Create your own carpentry business. Perhaps you enjoy creating amazing pieces of wood furniture. Maybe you find that you’d rather be your own boss and think you have what it takes to start your own company. Great! You can learn more about starting your own business here.
  3. Image titled Become a Carpenter Step 17
    Keep your skills fresh. Take refresher courses periodically to learn about new pieces of equipment and construction techniques. You can find these courses at local community colleges. Equipment manufacturers often offer training, as well.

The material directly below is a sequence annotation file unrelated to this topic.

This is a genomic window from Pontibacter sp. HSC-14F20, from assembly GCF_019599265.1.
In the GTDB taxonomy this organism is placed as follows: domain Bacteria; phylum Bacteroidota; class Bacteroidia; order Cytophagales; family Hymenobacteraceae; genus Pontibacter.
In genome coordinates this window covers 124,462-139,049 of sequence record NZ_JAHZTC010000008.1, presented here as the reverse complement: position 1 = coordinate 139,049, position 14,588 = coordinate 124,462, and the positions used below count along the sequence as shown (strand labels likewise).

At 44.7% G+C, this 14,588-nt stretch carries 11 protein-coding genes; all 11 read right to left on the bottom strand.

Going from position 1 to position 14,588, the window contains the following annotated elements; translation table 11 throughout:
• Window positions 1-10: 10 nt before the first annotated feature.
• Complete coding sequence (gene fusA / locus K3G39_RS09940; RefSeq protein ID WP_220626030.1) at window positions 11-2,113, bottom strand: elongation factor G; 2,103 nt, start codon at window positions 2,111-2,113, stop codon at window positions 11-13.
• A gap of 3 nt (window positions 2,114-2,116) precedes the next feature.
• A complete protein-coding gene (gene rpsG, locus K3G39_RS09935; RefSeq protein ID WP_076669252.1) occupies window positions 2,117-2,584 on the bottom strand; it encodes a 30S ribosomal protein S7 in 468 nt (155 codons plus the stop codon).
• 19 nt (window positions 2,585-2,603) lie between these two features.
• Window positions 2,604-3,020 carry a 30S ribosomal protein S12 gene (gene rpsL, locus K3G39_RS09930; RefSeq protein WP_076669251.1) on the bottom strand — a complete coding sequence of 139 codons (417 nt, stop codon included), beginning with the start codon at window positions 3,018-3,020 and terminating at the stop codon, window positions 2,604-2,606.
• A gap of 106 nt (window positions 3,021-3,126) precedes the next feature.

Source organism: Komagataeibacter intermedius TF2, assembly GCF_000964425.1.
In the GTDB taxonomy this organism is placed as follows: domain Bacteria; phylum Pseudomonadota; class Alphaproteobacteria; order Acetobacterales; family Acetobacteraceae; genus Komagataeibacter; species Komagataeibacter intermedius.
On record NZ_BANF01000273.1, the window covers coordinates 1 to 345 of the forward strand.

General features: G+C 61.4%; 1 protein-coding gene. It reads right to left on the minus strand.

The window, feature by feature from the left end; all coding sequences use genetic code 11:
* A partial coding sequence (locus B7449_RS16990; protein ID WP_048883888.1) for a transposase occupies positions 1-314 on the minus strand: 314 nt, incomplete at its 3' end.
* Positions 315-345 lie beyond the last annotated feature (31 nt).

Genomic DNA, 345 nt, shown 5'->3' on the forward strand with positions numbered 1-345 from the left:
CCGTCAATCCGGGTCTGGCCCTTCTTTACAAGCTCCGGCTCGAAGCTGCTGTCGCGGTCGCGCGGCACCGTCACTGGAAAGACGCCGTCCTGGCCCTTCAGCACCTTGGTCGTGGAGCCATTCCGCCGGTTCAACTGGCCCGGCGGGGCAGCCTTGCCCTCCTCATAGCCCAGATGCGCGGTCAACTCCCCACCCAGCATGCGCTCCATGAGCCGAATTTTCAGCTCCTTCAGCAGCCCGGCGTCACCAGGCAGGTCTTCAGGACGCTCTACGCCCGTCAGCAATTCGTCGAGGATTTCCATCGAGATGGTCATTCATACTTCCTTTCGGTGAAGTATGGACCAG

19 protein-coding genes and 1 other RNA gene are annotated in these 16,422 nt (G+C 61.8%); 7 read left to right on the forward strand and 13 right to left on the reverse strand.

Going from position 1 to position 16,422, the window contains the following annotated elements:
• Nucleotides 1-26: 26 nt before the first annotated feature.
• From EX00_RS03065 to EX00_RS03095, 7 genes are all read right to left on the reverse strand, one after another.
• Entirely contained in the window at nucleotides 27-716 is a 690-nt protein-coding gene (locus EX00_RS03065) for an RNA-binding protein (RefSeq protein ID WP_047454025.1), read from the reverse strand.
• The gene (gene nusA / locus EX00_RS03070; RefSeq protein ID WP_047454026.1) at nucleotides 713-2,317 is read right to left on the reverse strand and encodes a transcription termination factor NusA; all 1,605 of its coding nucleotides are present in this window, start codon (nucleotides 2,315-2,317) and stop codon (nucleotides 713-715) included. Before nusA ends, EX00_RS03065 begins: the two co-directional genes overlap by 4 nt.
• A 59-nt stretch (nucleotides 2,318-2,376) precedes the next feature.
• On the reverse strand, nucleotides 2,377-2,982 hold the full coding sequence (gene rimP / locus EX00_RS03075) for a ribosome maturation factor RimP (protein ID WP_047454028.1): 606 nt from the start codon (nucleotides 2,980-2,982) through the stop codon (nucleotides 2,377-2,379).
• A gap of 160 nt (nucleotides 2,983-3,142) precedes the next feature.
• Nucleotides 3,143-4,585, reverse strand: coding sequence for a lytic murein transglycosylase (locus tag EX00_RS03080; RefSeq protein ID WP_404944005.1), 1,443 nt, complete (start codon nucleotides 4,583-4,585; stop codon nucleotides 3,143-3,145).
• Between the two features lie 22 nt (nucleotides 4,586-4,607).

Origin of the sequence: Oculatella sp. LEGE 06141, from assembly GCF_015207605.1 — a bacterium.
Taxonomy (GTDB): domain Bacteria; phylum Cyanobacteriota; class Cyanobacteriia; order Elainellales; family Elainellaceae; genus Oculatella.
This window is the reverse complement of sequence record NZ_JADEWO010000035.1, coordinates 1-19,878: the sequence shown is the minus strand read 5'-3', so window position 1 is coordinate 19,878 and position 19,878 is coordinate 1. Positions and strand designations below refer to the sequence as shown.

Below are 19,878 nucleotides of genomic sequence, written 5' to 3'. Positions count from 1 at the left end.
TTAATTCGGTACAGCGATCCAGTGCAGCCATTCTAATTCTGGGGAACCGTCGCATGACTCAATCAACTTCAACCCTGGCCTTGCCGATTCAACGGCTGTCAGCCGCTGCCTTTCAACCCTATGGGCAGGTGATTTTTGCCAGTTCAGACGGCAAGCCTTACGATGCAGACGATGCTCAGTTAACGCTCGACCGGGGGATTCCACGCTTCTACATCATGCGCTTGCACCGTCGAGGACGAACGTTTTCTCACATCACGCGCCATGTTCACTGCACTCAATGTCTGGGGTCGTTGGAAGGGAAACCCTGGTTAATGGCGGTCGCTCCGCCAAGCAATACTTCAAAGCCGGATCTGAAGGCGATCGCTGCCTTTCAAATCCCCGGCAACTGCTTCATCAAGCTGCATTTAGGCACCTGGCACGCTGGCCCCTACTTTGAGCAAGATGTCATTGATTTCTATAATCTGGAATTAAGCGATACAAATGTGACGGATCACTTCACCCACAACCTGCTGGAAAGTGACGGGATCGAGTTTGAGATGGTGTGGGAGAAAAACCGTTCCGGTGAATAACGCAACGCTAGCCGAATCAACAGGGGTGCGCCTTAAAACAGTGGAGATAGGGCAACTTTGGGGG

• Keep up on new tools of the trade. New tools are constantly being developed to make carpentry projects more efficient. Even if you follow a different career path with the thought that you may go back to carpentry, it is still important to keep on the latest developments in the field. That way, if you do decide to pursue carpentry again, the transition back into that world will be much more fluid.


  • Many carpenters specialize in one task. If you have multiple areas of expertise, when the job market becomes tight, you may have more work options open to you.
  • Learning a second language, especially Spanish, can help you find jobs in the carpentry field.

Article Info

Categories: Tradesman Occupations